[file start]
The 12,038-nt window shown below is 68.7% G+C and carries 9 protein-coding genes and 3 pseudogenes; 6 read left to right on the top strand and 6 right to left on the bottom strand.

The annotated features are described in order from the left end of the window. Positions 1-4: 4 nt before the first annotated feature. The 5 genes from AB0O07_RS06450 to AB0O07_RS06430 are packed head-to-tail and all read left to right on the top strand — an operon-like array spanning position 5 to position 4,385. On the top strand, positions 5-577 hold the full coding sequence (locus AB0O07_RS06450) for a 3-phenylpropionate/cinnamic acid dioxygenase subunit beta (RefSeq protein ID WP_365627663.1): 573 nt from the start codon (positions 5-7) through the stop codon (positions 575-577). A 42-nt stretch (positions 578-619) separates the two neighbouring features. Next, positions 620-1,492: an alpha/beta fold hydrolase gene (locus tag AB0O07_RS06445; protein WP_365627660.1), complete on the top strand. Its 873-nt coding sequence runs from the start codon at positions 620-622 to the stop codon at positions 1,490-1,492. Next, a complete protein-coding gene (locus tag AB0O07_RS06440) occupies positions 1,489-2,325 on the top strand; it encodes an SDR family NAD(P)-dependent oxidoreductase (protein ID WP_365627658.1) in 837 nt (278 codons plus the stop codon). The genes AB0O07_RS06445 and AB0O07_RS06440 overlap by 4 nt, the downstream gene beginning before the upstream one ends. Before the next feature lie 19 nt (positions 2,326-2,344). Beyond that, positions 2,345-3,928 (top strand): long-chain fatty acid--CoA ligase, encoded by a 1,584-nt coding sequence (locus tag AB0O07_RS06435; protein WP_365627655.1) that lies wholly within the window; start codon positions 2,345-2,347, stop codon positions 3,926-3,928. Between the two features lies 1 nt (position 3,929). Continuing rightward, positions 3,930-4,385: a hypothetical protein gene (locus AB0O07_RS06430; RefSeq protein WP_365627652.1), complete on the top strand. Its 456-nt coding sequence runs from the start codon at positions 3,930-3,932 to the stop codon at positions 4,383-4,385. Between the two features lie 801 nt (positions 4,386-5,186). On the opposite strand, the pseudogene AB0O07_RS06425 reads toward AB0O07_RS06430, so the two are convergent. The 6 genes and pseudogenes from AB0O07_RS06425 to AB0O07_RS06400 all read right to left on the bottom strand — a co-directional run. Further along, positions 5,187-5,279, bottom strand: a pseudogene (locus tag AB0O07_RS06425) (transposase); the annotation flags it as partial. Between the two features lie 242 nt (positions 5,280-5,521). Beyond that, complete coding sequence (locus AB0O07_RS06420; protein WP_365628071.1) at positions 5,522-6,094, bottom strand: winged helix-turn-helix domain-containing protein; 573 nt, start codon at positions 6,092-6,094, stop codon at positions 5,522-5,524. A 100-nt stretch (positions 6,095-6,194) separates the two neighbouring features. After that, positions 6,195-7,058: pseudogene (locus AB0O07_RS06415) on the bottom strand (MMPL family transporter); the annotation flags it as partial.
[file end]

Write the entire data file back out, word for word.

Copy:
The 12,038-nt window shown below is 68.7% G+C and carries 9 protein-coding genes and 3 pseudogenes; 6 read left to right on the top strand and 6 right to left on the bottom strand.

The annotated features are described in order from the left end of the window. Positions 1-4: 4 nt before the first annotated feature. The 5 genes from AB0O07_RS06450 to AB0O07_RS06430 are packed head-to-tail and all read left to right on the top strand — an operon-like array spanning position 5 to position 4,385. On the top strand, positions 5-577 hold the full coding sequence (locus AB0O07_RS06450) for a 3-phenylpropionate/cinnamic acid dioxygenase subunit beta (RefSeq protein ID WP_365627663.1): 573 nt from the start codon (positions 5-7) through the stop codon (positions 575-577). A 42-nt stretch (positions 578-619) separates the two neighbouring features. Next, positions 620-1,492: an alpha/beta fold hydrolase gene (locus tag AB0O07_RS06445; protein WP_365627660.1), complete on the top strand. Its 873-nt coding sequence runs from the start codon at positions 620-622 to the stop codon at positions 1,490-1,492. Next, a complete protein-coding gene (locus tag AB0O07_RS06440) occupies positions 1,489-2,325 on the top strand; it encodes an SDR family NAD(P)-dependent oxidoreductase (protein ID WP_365627658.1) in 837 nt (278 codons plus the stop codon). The genes AB0O07_RS06445 and AB0O07_RS06440 overlap by 4 nt, the downstream gene beginning before the upstream one ends. Before the next feature lie 19 nt (positions 2,326-2,344). Beyond that, positions 2,345-3,928 (top strand): long-chain fatty acid--CoA ligase, encoded by a 1,584-nt coding sequence (locus tag AB0O07_RS06435; protein WP_365627655.1) that lies wholly within the window; start codon positions 2,345-2,347, stop codon positions 3,926-3,928. Between the two features lies 1 nt (position 3,929). Continuing rightward, positions 3,930-4,385: a hypothetical protein gene (locus AB0O07_RS06430; RefSeq protein WP_365627652.1), complete on the top strand. Its 456-nt coding sequence runs from the start codon at positions 3,930-3,932 to the stop codon at positions 4,383-4,385. Between the two features lie 801 nt (positions 4,386-5,186). On the opposite strand, the pseudogene AB0O07_RS06425 reads toward AB0O07_RS06430, so the two are convergent. The 6 genes and pseudogenes from AB0O07_RS06425 to AB0O07_RS06400 all read right to left on the bottom strand — a co-directional run. Further along, positions 5,187-5,279, bottom strand: a pseudogene (locus tag AB0O07_RS06425) (transposase); the annotation flags it as partial. Between the two features lie 242 nt (positions 5,280-5,521). Beyond that, complete coding sequence (locus AB0O07_RS06420; protein WP_365628071.1) at positions 5,522-6,094, bottom strand: winged helix-turn-helix domain-containing protein; 573 nt, start codon at positions 6,092-6,094, stop codon at positions 5,522-5,524. A 100-nt stretch (positions 6,095-6,194) separates the two neighbouring features. After that, positions 6,195-7,058: pseudogene (locus AB0O07_RS06415) on the bottom strand (MMPL family transporter); the annotation flags it as partial.